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Sincil Bank

Key information about Sincil Bank

The Sincil Bank Stadium, or now more commonly known as LNER Stadium for sponsorship reasons, is the home of Lincoln City and was built in 1895. Located in the city of Lincoln in England, the ground is overlooked by the famous Lincoln Cathedral.

Its current capacity stands at 10,130 and has a pitch size of 101m x 65m with no running track and no undersoil heating but it does have natural grass on the surface.

As far as records go, in the clash against Derby County in 1967, the number of supporters in the stands was reportedly around 23,000, which is yet to be surpassed to this day. The name rights of the stadium have been changed multiple times throughout its history but it’s still colloquially known to fans as ‘Sinny Bank’.

A history of Sincil Bank

Even though they started their journey as an amateur side playing at the John O’Gaunts Ground since their inception back in 1884, Lincoln City quickly moved to Sincil Bank as soon as the stadium was built in 1895. Over the years, however, the ‘Sinny Bank’ would don many names and was passed around with multiple owners along the way.

In 1982 for instance, the club had sold the ground for £225,000 in order to escape the possibility of eviction while also arranging a 125-year lease in the process as well. Luckily for them, the financial situation somewhat improved from that point and until the beginning of the new millennium as the former chairman John Reames bought the ground back from the local council for £175,000.

The stadium itself still went through quite a bit of refurbishment over the years, especially when we compare it to the initial design from its inception, which essentially didn’t amount to much at all. In 1896, an uncovered stand was added to the Southern side and in the early 1900s, the ground’s improvements were boosted by the local Working Men’s Conservative Club who helped develop it even further.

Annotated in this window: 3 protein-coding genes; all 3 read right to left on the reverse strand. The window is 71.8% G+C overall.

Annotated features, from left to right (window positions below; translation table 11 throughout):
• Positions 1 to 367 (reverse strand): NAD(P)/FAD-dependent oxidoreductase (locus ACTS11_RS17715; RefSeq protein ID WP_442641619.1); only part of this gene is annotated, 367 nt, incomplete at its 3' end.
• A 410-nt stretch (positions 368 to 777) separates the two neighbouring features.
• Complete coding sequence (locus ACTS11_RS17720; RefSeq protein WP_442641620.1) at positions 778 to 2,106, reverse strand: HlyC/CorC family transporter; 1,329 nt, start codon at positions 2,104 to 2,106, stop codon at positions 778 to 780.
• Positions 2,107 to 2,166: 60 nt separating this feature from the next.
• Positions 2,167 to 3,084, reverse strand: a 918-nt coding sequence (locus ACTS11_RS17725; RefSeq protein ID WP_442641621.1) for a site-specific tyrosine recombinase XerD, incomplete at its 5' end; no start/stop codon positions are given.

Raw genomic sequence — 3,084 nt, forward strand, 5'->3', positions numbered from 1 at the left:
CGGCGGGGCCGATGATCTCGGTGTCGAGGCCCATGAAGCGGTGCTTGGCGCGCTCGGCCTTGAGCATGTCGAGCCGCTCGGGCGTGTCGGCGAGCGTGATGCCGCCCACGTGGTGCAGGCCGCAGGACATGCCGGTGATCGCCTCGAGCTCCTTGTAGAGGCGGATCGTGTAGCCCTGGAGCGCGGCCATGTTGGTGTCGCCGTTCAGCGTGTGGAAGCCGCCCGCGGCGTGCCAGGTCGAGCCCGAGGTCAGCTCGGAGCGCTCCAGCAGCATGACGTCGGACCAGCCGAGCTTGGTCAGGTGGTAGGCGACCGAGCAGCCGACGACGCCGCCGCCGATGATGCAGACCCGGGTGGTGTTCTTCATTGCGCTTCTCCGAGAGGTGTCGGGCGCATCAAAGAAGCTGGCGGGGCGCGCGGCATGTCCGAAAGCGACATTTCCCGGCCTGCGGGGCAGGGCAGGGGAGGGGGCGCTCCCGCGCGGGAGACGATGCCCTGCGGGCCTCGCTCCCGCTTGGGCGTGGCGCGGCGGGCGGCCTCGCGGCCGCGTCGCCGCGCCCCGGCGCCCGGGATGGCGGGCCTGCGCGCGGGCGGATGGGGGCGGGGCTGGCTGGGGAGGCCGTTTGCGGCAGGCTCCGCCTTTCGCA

And with improvements, the interest grew and so the capacity had to slowly increase as well. On 28 November 2008, Sincil Bank even had the honour of hosting England U16s’ 2–0 triumph over Scotland U16s to win the Victory Shield. In 2010, Martin Peters also paraded the FIFA World Cup Trophy at the ground as part of the tour.

Finally, in December 2019, the club confirmed they had sold the naming rights of the ground to London North Eastern Railway (LNER) and the new three-year sponsorship deal meant the Sicil Bank was no more and the stadium would indeed be called LNER Stadium henceforth.

Tickets to watch Lincoln City at Sincil Bank

All the tickets to watch Lincoln City at Sincil Bank can be purchased on the team’s official website. The prices are not too high and can be scooped up for £24, which is the highest cost for an adult ticket in category B, and £26 in category A.

Lincoln City also offer season tickets, family bundles with discounts and an option to be seated in the Legends Lounge, which is, of course, much more expensive. Adult season ticket holders can also renew their seat for £349 which essentially amounts to £15.18 per game.

Related Links – Official website of Lincoln City – Lincoln City Ticket Office

Article title: Sincil Bank

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